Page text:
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reign among them? Obferve how the whole fwarm divide and make way for the pifmire that paffes through them! you must understand he is an emmet of quality, and has better blood in his veins than any pifmire in the molehill. Don't you fee how fenfible he is of it, how flow he marches forward, how the whole rabble of ants keep their distance? Here you may obferve one placed upon a little eminence, and looking down on a long row of labourers. He is the richest infect on this fide the hillock, he has a walk of half a yard in length and a quarter of an inch in breadth, he keeps an hundred menial fervants, and has at least fifteen barleycorns in his granary. He is now chiding and beflaving the emmet that ftands before him, and who, for all that we can discover, is as good an emmet as himself.

But here comes an infect of figure! Don't you take notice of a little white ftraw that he carries in his mouth ? That ftraw, you must understand, he would not part with for the longest track about the mole-hill: did you but know what he has undergone to purchase it! See how the ants of all qualities and conditions fwarm about him. Should this ftraw drop out of his mouth, you would fee all this numerous circle of attendants follow the next that took it up, and leave the difcarded infect, or run over his back to come at his fucceffor.

If now you have a mind to fee all the ladies of the mole-hill, obferve first the pifmire that liftens to the emmet on her left-hand, at the fame time that she seems to turn away her head from him. He tells this pcor infect that he is a goddefs, that her eyes are brighter than the fun, that life and death are at her difpofal. She believes him, and gives herfelf a thoufand little airs upon it. Mark the vanity of the pifmire on your left hand. She can fcarce crawl with age; but you must know fhe values herself upon her birth; and if you mind, fpurns at every one that comes within her reach. The little nimble coquette that is running along by the fide of her, is a wit. She has broke many a pifmire's heart. Do but obferve what a drove of lovers are running after her.

We will here finish this imaginary fcene; but firft. of M 2


all, to draw the parallel clofer, will fuppofe, if you please, that death comes down upon the mole-hill, in the shape of a cock-fparrow, who picks up, without diftinction, the pifmire of quality and his flatterers, the pifmire of fubftance and his day-labourers, the whitetraw officer and his fycophants, with all the goddesses, wits, and beauties of the mole-hill.

May we not imagine that beings of fuperior natures and perfections regard all the inftances of pride and vanity, among our own fpecies, in the fame kind of view when they take a furvey of those who inhabit the earth; or, in the language of an ingenious French poet, of those pifmires that people this heap of dirt, which human vanity has divided into climates and regions.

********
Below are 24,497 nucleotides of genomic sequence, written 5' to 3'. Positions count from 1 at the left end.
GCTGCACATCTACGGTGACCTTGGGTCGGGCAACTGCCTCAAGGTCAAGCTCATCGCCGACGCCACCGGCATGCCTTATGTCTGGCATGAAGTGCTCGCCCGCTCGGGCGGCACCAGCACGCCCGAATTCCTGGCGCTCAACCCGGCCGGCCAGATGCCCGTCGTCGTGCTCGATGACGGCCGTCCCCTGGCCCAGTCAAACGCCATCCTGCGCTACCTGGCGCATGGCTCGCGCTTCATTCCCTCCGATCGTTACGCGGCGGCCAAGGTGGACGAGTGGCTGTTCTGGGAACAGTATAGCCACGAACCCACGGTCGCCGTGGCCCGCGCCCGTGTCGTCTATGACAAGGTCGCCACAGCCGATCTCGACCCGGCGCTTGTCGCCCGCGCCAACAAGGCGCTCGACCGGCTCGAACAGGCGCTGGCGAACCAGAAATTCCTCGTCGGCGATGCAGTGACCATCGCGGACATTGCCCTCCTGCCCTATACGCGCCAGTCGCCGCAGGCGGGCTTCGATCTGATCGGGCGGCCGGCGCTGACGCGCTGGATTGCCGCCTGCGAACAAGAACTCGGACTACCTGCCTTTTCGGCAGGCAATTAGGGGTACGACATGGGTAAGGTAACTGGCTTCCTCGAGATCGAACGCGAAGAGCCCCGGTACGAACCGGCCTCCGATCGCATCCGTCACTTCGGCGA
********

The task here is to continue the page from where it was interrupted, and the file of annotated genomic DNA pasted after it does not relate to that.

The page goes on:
An allegorical Letter from To-Ŋ A Y.
[Adventurer, No. 11.]




T is the fate of all who do not live in necessary or accidental obfcurity, who neither pafs undistinguifhed through the vale of poverty, nor hide themdelves in the groves of folitude, to have a numerous acquaintance and few friends.

An acquaintance is a being who meets us with a fmile and a falute, who tells us in the fame breath that he is glad and forry for the moft trivial good and ill that befalls us, and yet who turns from us without regret, who fcarce wishes to fee us again, who forfakes us in hopelefs fickness or adverfity, and when we die remembers us no more. A friend is he with whom our interest is united, upon whofe participation all our pleasures depend; who fooths us in the fretfulness of disease, and chears us in the gloom of a prison; to whom, when we die, even our remains are facred, who follows them with tears to the grave, and preferves our image in his heart. A friend our calamities may grieve, and our


wants may impoverish, but neglect only can offend and unkindness alienate. Is it not therefore aftonishing that a friend fhould ever be alienated or offended? and can there be a stronger inftance of the folly and caprice of mankind, than their withholding from thofe upon whom their happiness is confeffed to depend, that civility which they lavish upon others, without hope of any higher reward than a trivial and momentary gratification of their vanity, by an echo of their compliments and a return of their obeyfance?

Of this caprice there are none who have more cause to complain than myself. That I am a perfon of fome importance has never yet been difputed : I am allowed to have great power to please and to instruct: I always contribute to the felicity of those by whom I am well treated; and I must confefs, that I am never abused without leaving marks of my refentment behind me.